[61] However, an appeal by a defendant challenging a prisoner's success at trial is litigation related to the underlying suit, and attorney's fees would be allowed under § 1988 and Hensley. To this court's mind, the "related claim" limitation set out in Hensley has been incorporated into the fee limitation section of the PLRA. Although stated differently, this limitation on attorney's fees is like the limitation in the PLRA -- attorney's fees are only available if "the fee was directly and reasonably incurred in proving an actual violation of the plaintiff's rights . . . ." 42 U.S.C. §1997e(d)(1)(A).

[62] The only similar case that has come to our attention is a district court decision from the Eastern District of Michigan. Sallier v. Scott, 151 F. Supp. 2d 836 (E.D. Mich. 2001). In Sallier, the issue was whether the post-judgment work done by the prisoner's attorney included "proving" a violation. Id. at 838. Based on the definition of "prove" in Black's Law Dictionary (to establish or make certain), the district court found that "hours spent defending the jury award, against the defendants' motion for judgment as a matter of law, may also be considered hours spent to make certain' the verdict." Id. at 839.

[63] We reject the defendant's argument that attorney's fees for defending a judgment on appeal are not available under the PLRA. We hold that a prisoner who prevails on appeal is entitled to attorney's fees under the PLRA because the hours were part of proving or making certain an actual violation of the prisoner's rights. After all, if the prisoner's favorable verdict is being challenged on appeal, he is having to prove or establish his violation again, this time to a higher court.

[64] 2. Violation of the Equal Protection Clause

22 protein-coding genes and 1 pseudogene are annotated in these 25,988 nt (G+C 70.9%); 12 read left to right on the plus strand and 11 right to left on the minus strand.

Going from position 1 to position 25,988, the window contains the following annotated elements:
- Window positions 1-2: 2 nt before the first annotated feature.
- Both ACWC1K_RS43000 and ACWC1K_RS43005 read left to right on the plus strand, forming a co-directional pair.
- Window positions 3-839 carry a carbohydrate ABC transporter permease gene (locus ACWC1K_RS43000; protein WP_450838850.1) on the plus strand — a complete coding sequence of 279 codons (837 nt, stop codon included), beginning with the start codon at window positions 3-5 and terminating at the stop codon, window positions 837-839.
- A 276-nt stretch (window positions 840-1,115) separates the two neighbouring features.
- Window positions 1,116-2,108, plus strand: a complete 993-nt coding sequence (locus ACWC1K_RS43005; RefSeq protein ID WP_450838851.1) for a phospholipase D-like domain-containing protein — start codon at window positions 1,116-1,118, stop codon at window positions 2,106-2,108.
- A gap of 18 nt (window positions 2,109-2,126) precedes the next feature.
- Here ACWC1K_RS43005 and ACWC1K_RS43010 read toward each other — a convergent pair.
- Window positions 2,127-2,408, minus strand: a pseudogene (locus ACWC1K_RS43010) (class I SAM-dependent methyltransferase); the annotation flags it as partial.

[65] Next, Mr. Manville contends that if the PLRA is applied to his request for appellate fees, then the Equal Protection Clause of the Fifth Amendment is violated. He concedes that he must show that an application of the PLRA's fee limitations to appellate fees is not "rationally related to any conceivable legitimate legislative purpose." See Hadix v. Johnson, 230 F.3d 840, 843 (6th Cir. 2000).

[66] Under this standard the statute will be afforded a strong presumption of validity and must be upheld as long as "there is a rational relationship between the disparity of treatment and some legitimate government purpose." The government has no obligation to produce evidence to support the rationality of its statutory classifications and may rely entirely on rational speculation unsupported by any evidence or empirical data. The legislature is not even required to articulate any purpose or rationale in support of its legislation. Consequently, plaintiffs bear the heavy burden of "negativ[ing] every conceivable basis which might support [the legislation], . . . whether or not the basis has a foundation in the record."

[67] Id. (citations omitted).

[68] One of Congress' purposes in passing the PLRA was to reduce the large number of frivolous prisoner lawsuits being filed in federal courts. See id. at 844 (citing to 141 Cong. Rec. S7498-01 (daily ed. May 25, 1995) (statement of Sen. Dole)). The fee cap provisions are directly related to this purpose. Mr. Manville argues, however, that once a prisoner has prevailed at the trial level, the claims can no longer be considered frivolous. Applying the fee caps to his appellate work under these circumstances, he contends, would be an equal protection violation. In response, the defendant argues that our decisions in Walker v. Bain, 257 F.3d 660 (6th Cir. 2001), and Hadix v. Johnson, 230 F.3d 840 (6th Cir. 2000), are dispositive of this issue. We agree with the defendant.